As one of those “glass is half full” people, Chris Camozzi may be the only fighter in the universe to come up with an upside for his aborted April bout with Andrew Craig in Abu Dhabi.
“There is an upside and a down side,” he insists. “I got to go to Abu Dhabi, I went to Dubai, and I had a whole trip planned after the fight. I got my show money, so I got paid, and the upside was that it was like a paid vacation. The downside being that it was a great training camp, I put a lot of money into it, I was ready to go, and I never felt that good going into a fight. Everything seemed aligned for me other than Andrew Craig.”
Craig took ill the week of the fight, and was forced to withdraw from the bout, something Camozzi suspected as the time ticked down to weigh-in day.
“I had not seen him at all,” he said. “We started thinking something’s up, but we continued forward. Then we heard a rumor that he was sick.”
Unable to substantiate the rumor, Camozzi went about his business of cutting down to the middleweight limit, which wasn’t easy for him this time around.
“I had a tough cut,” he admits. “Then I get on weight, I don’t even have time to go shower, I go into the warm-up room where we meet to go to weigh-ins, and Joe Silva and (Michael) Mersch pull me aside and say ‘hey, Andrew’s sick, he’s out.’”
As he mentioned, he got his show money and his “paid vacation,” but to put that much time into a fight and not even get to throw hands had to be a crushing blow, especially for Camozzi, who was looking to snap a two-fight losing streak. But he says that after a few days away from the rest of the universe, he was ready for the next call to action.
“Taking that trip to Dubai was a big plus,” he said. “It was four or five days of relaxing, so it gave me that reset that I needed anyway that I would normally do after that fight. I got the mental reset without getting my body banged up. This camp, I went into it in shape. I didn’t have to build back up.”
And at press time, Camozzi’s opponent this week at UFC 175 – Bruno Santos - is present, accounted for, and healthy. All that’s left are today’s weigh-ins and the Coloradan’s attempt to do his thing in the Octagon, which for him means putting on a crowd-pleasing fight. And even though Brazil’s Santos has an impressive 13-1 record, having 12 distance bouts doesn’t automatically make you think “Fight of the Night.”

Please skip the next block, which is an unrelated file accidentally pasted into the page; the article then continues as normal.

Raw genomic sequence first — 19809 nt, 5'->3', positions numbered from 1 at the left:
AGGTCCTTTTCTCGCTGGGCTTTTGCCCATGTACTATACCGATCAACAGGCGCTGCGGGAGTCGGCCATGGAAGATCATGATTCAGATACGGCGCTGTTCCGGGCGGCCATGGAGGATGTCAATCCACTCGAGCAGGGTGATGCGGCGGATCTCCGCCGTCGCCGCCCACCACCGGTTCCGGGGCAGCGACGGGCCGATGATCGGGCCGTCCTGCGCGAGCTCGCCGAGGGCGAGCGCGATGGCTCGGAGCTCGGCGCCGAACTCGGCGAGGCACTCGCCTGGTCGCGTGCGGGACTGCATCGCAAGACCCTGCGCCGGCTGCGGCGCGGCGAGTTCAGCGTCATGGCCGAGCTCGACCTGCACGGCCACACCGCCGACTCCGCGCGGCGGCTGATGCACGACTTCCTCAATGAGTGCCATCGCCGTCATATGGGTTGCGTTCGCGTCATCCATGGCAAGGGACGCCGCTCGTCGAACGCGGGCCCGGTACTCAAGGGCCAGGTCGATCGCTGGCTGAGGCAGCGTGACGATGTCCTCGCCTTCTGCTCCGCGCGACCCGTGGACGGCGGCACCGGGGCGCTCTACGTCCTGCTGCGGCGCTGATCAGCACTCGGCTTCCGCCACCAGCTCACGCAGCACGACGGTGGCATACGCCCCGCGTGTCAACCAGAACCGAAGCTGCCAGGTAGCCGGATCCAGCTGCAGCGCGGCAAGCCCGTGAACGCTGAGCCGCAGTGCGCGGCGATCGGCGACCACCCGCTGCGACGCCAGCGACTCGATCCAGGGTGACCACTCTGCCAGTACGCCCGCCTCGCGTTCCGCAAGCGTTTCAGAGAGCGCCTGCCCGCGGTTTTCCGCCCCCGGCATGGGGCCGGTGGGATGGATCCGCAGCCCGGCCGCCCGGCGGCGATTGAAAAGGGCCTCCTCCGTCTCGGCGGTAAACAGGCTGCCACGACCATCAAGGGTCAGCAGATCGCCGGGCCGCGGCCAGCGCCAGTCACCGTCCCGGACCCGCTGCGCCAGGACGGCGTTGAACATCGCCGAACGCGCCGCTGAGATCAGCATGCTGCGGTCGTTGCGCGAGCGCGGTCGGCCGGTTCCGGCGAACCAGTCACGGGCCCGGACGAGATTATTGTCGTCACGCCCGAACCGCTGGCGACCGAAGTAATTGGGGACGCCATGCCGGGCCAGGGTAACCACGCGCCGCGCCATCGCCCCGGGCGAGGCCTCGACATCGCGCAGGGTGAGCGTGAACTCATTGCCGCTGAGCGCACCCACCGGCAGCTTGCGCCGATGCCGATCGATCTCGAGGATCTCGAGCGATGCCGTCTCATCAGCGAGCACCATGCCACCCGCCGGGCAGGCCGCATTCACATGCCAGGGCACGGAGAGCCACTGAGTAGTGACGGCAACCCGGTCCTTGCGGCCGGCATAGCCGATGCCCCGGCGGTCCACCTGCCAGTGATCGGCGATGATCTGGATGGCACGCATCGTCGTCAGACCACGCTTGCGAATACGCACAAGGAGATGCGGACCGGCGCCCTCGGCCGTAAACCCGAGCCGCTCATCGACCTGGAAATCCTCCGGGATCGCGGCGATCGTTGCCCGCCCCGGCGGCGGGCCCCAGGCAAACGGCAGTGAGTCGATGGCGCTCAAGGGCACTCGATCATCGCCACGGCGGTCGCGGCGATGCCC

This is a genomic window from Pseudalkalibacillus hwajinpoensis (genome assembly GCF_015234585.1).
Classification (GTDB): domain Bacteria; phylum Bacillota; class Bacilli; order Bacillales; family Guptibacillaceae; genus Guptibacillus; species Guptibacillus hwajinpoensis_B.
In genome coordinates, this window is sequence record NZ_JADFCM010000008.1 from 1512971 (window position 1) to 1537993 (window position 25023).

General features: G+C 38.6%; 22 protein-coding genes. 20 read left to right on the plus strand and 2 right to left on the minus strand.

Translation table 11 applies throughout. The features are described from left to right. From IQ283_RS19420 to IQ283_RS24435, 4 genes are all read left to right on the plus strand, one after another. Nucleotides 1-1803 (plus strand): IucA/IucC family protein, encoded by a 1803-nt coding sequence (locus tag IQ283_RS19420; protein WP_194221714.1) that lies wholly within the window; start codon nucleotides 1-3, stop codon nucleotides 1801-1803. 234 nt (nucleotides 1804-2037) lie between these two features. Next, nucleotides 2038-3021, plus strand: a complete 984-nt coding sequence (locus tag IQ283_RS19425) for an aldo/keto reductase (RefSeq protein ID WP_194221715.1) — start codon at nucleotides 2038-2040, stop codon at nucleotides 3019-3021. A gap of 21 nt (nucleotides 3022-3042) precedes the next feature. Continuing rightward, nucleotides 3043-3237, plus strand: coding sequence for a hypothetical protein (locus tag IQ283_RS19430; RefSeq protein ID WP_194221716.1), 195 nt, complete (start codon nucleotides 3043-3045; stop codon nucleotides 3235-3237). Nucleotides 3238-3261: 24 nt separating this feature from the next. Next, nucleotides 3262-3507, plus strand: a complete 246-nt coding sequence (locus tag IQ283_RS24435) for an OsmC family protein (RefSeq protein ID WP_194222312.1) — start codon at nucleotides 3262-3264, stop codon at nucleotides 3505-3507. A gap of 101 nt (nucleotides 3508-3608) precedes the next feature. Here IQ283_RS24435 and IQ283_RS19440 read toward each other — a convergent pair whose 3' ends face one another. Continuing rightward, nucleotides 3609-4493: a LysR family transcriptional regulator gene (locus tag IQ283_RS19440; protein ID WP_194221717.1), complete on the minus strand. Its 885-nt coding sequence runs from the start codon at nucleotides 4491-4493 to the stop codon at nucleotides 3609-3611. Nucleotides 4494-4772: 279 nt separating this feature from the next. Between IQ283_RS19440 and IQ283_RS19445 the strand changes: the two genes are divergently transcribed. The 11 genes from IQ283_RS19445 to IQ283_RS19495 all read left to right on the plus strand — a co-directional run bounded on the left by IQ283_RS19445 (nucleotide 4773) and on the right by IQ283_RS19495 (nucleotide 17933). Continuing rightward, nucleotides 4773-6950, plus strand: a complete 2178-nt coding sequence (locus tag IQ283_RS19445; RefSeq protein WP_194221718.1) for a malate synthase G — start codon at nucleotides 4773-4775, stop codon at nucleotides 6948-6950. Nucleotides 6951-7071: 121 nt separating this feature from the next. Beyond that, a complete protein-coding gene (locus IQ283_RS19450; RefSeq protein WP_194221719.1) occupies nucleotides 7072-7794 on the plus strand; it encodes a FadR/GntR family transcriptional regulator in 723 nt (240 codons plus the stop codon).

“He’s 13-1 so he’s obviously stringing together some wins and is obviously dangerous like everybody is, but I think they’re putting me in there to make him fight,” said Camozzi. “Most of his wins are by decision, and guys are tough to finish at this level, but he had 11 (decisions) in a row, so I think they wanted somebody to go in there and test him and take it to him, and make him fight. I gotta think that’s why I got the call, because the fight with Andrew Craig, I said this is a bonus fight right here. Not to mention that the Abu Dhabi card had nine fights on it and four bonuses. I count that as a loss right there. (Laughs) I asked my accountant if I could write off fifty grand.”
But can the 27-year-old Camozzi turn it into a fight like his war with Lorenz Larkin last November? He believes he can, either that or a stoppage win for himself.
“What works out perfect is that I look at Santos and his fighting style and there were times in the past when I had trouble fighting people that weren’t as aggressive and that tried to avoid the contact more,” he said. “So it’s been years since I fought somebody like that and my coach and I have been planning around that for years. When I fought Dongi Yang at UFC 121, I was like ‘man, I’m having trouble hitting this guy. Every time I step in, he goes backwards and goes away.’ It was frustrating. So we made the adjustments and I remember specifically coming back after that fight, telling my coach how much trouble I had. So ever since then, we’ve been implementing it into training, and I don’t have that problem anymore. So I’m looking forward to putting it all together in an actual fight now.”
Just having an actual fight is a big deal for Camozzi, who hasn’t been able to hit someone in eight months. In the meantime, he and his wife worked on their online business Performance MMA, and Camozzi also kept his charity work going, this time teaming up once again with the Reddit MMA forum to gain awareness for nine-year-old Gabriel Santisteven’s fight against stage four brain cancer.
So it goes without saying that Camozzi's one of the good guys in the sport. You just don’t want to fight him on Saturday night.